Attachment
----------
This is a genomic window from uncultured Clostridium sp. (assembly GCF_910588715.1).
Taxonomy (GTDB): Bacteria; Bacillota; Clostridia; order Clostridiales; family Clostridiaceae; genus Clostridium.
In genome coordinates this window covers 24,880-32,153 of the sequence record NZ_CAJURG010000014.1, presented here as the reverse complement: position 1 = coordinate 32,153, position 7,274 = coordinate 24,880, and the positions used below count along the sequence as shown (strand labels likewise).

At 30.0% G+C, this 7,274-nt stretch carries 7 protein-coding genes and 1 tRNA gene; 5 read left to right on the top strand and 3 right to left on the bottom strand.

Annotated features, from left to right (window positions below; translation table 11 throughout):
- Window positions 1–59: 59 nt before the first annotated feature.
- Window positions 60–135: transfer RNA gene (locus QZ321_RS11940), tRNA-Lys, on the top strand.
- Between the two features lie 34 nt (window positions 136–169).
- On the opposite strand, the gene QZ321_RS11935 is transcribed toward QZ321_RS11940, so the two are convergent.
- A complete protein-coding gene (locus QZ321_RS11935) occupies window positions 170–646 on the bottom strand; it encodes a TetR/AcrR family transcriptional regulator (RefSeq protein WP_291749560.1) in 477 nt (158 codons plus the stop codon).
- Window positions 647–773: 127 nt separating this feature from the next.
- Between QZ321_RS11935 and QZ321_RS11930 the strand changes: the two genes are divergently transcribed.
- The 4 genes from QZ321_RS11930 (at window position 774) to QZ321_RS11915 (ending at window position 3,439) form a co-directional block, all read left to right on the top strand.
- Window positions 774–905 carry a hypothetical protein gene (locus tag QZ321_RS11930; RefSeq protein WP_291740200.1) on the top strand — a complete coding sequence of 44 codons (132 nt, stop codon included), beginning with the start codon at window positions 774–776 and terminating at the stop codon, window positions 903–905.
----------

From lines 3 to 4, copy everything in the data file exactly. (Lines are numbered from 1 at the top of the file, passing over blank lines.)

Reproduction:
In genome coordinates this window covers 24,880-32,153 of the sequence record NZ_CAJURG010000014.1, presented here as the reverse complement: position 1 = coordinate 32,153, position 7,274 = coordinate 24,880, and the positions used below count along the sequence as shown (strand labels likewise).

At 30.0% G+C, this 7,274-nt stretch carries 7 protein-coding genes and 1 tRNA gene; 5 read left to right on the top strand and 3 right to left on the bottom strand.